European court: Hungary failing to comply with tobacco excise tax hike
The European Commission turned to the CJEU in October 2019 with the complaint that Hungary had failed to gradually raise the excise tax on tobacco products to the required threshold by the deadline of December 31, 2017.
Under EU guidelines, the excise tax on tobacco products must reach 60 percent of the average retail price but at least 90 euros per 1,000 cigarettes. The 60 percent ratio does not apply to prices above 115 euros per 1,000 cigarettes.
The EC said Hungary had failed to reach that threshold in 2017 or in subsequent years until the suit was brought, distorting competition within the bloc and violating EU health protection regulations.
The CJEU on Thursday upheld the EC’s claim that Hungary failed to comply with EU regulations.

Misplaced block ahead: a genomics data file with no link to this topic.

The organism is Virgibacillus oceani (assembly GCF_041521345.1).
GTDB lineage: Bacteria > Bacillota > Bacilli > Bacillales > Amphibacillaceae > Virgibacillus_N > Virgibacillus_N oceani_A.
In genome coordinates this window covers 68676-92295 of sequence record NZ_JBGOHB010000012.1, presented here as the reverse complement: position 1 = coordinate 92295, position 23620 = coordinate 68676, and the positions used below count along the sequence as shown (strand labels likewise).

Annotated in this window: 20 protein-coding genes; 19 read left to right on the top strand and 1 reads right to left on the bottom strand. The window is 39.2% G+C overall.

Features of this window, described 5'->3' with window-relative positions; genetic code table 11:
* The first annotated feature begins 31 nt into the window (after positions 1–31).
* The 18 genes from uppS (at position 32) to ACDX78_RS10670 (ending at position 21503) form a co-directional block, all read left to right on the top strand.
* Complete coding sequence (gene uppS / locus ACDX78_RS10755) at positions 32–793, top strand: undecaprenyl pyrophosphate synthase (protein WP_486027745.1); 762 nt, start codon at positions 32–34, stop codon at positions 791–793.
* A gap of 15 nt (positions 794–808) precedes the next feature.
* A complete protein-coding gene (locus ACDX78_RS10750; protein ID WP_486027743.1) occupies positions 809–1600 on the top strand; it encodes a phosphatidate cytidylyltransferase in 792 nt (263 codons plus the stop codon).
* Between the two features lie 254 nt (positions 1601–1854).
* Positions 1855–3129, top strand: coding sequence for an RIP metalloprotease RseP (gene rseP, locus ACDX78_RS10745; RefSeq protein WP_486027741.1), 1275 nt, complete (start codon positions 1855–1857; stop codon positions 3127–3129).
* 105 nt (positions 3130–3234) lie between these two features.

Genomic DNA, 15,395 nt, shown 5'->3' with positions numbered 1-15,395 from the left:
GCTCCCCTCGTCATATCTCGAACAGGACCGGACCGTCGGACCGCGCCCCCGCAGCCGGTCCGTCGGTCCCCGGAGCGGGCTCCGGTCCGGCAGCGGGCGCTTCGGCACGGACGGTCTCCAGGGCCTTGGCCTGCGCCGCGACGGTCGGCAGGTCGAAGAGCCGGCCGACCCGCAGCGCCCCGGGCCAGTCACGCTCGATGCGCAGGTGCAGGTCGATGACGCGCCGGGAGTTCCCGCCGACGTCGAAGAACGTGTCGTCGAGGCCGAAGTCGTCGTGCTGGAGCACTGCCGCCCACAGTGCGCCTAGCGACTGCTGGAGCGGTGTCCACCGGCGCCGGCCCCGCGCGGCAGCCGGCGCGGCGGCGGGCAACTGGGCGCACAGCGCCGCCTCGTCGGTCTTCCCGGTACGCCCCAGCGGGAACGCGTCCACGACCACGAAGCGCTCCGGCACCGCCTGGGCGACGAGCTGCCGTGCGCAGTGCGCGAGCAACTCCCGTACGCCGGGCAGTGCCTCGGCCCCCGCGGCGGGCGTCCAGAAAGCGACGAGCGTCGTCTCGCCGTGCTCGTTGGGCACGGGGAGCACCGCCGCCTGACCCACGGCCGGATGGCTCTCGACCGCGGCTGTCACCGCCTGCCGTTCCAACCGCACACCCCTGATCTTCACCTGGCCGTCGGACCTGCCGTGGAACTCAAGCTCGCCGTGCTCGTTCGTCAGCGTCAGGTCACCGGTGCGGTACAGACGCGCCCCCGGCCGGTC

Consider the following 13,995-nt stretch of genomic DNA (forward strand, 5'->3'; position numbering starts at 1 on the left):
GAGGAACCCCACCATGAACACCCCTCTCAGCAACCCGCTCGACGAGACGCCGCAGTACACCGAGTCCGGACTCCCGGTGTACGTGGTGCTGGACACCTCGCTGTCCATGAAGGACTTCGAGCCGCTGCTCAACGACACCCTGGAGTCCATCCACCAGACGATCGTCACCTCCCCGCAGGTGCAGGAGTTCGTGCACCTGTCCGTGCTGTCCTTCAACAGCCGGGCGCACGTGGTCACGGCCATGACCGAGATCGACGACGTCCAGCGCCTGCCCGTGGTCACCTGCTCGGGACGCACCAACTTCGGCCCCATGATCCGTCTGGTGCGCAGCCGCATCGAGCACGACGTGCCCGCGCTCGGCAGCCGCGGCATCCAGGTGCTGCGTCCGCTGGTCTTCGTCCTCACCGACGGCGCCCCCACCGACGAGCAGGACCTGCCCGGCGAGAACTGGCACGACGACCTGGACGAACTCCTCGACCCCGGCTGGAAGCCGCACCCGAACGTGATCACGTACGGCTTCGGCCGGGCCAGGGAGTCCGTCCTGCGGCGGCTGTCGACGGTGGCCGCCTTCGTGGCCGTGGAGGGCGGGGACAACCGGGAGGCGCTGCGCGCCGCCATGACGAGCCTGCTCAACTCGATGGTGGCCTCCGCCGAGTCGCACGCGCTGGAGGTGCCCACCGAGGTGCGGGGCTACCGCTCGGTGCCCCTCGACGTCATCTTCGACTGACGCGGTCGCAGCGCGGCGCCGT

Finance ministry state secretary Andras Tallai said in reaction that Brussels had already initiated steps in 2018 to force Hungary to hike the excise tax on tobacco because it was lower than the EU-regulated threshold. Had the CJEU waited just seven days with its current ruling, regarding an issue which has been dragging on for two and a half years, it could not have found Hungary at fault, he added.
Hungary’s government refused to introduce a “drastic and sudden increase” in early 2018 and decided to make gradual hikes, he said. Ever since, it has sought to convince the EU that a fairer excise tax system would be more appropriate, one that takes into consideration the differences between member states’ tax systems and their populations’ varied income levels, he added. The EU regulations also continue to neglect the fact that countries on the EU’s eastern borders have to fight hard against cigarette smugglers and black-market imports, he said.
“Since Brussels bureaucrats refused to accept Hungary’s arguments citing differences between member states, the country had no room for manoeuvre” and the excise tax on tobacco products is being raised in two steps, he said. The first hike of 7.3 percent was introduced on Jan. 1 and an additional 4.8 percent hike will enter force on April 1, he added. After the second increase, Hungary will have fulfilled the EU’s requirement, he said.